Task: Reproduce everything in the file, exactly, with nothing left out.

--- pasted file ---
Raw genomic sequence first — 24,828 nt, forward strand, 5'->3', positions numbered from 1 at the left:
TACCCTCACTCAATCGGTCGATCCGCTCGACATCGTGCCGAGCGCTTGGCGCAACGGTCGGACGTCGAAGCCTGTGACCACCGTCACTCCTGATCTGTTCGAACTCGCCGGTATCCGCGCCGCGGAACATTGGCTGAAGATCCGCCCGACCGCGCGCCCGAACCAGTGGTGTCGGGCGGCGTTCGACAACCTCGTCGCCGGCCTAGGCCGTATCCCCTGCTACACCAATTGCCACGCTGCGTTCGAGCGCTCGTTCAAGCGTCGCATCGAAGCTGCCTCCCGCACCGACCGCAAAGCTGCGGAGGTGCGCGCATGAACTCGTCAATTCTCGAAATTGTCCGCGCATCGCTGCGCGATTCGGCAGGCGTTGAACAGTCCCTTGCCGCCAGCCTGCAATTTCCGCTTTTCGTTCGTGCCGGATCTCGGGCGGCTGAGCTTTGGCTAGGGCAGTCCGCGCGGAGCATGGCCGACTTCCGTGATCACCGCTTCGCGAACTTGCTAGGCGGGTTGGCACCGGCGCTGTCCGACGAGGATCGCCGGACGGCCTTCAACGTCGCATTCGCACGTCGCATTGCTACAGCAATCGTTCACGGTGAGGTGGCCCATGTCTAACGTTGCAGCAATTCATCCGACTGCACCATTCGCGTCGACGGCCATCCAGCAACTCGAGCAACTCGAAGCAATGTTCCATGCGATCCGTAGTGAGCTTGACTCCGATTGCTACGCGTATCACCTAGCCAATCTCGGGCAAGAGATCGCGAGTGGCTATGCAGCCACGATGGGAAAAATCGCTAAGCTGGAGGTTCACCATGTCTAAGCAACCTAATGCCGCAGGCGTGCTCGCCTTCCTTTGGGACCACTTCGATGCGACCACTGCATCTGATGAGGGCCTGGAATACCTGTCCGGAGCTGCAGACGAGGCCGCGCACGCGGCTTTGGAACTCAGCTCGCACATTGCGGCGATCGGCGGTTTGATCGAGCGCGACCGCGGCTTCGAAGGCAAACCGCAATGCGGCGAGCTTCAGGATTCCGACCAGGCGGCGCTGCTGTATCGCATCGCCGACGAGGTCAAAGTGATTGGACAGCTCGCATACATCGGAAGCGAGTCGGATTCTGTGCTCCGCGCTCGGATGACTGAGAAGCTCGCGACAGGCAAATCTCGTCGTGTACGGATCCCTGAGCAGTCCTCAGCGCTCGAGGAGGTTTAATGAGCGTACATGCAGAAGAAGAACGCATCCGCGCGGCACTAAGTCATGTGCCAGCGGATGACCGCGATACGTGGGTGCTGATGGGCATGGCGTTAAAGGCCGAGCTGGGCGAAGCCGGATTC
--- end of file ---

Raw genomic sequence first — 24,828 nt, forward strand, 5'->3', positions numbered from 1 at the left:
TACCCTCACTCAATCGGTCGATCCGCTCGACATCGTGCCGAGCGCTTGGCGCAACGGTCGGACGTCGAAGCCTGTGACCACCGTCACTCCTGATCTGTTCGAACTCGCCGGTATCCGCGCCGCGGAACATTGGCTGAAGATCCGCCCGACCGCGCGCCCGAACCAGTGGTGTCGGGCGGCGTTCGACAACCTCGTCGCCGGCCTAGGCCGTATCCCCTGCTACACCAATTGCCACGCTGCGTTCGAGCGCTCGTTCAAGCGTCGCATCGAAGCTGCCTCCCGCACCGACCGCAAAGCTGCGGAGGTGCGCGCATGAACTCGTCAATTCTCGAAATTGTCCGCGCATCGCTGCGCGATTCGGCAGGCGTTGAACAGTCCCTTGCCGCCAGCCTGCAATTTCCGCTTTTCGTTCGTGCCGGATCTCGGGCGGCTGAGCTTTGGCTAGGGCAGTCCGCGCGGAGCATGGCCGACTTCCGTGATCACCGCTTCGCGAACTTGCTAGGCGGGTTGGCACCGGCGCTGTCCGACGAGGATCGCCGGACGGCCTTCAACGTCGCATTCGCACGTCGCATTGCTACAGCAATCGTTCACGGTGAGGTGGCCCATGTCTAACGTTGCAGCAATTCATCCGACTGCACCATTCGCGTCGACGGCCATCCAGCAACTCGAGCAACTCGAAGCAATGTTCCATGCGATCCGTAGTGAGCTTGACTCCGATTGCTACGCGTATCACCTAGCCAATCTCGGGCAAGAGATCGCGAGTGGCTATGCAGCCACGATGGGAAAAATCGCTAAGCTGGAGGTTCACCATGTCTAAGCAACCTAATGCCGCAGGCGTGCTCGCCTTCCTTTGGGACCACTTCGATGCGACCACTGCATCTGATGAGGGCCTGGAATACCTGTCCGGAGCTGCAGACGAGGCCGCGCACGCGGCTTTGGAACTCAGCTCGCACATTGCGGCGATCGGCGGTTTGATCGAGCGCGACCGCGGCTTCGAAGGCAAACCGCAATGCGGCGAGCTTCAGGATTCCGACCAGGCGGCGCTGCTGTATCGCATCGCCGACGAGGTCAAAGTGATTGGACAGCTCGCATACATCGGAAGCGAGTCGGATTCTGTGCTCCGCGCTCGGATGACTGAGAAGCTCGCGACAGGCAAATCTCGTCGTGTACGGATCCCTGAGCAGTCCTCAGCGCTCGAGGAGGTTTAATGAGCGTACATGCAGAAGAAGAACGCATCCGCGCGGCACTAAGTCATGTGCCAGCGGATGACCGCGATACGTGGGTGCTGATGGGCATGGCGTTAAAGGCCGAGCTGGGCGAAGCCGGATTC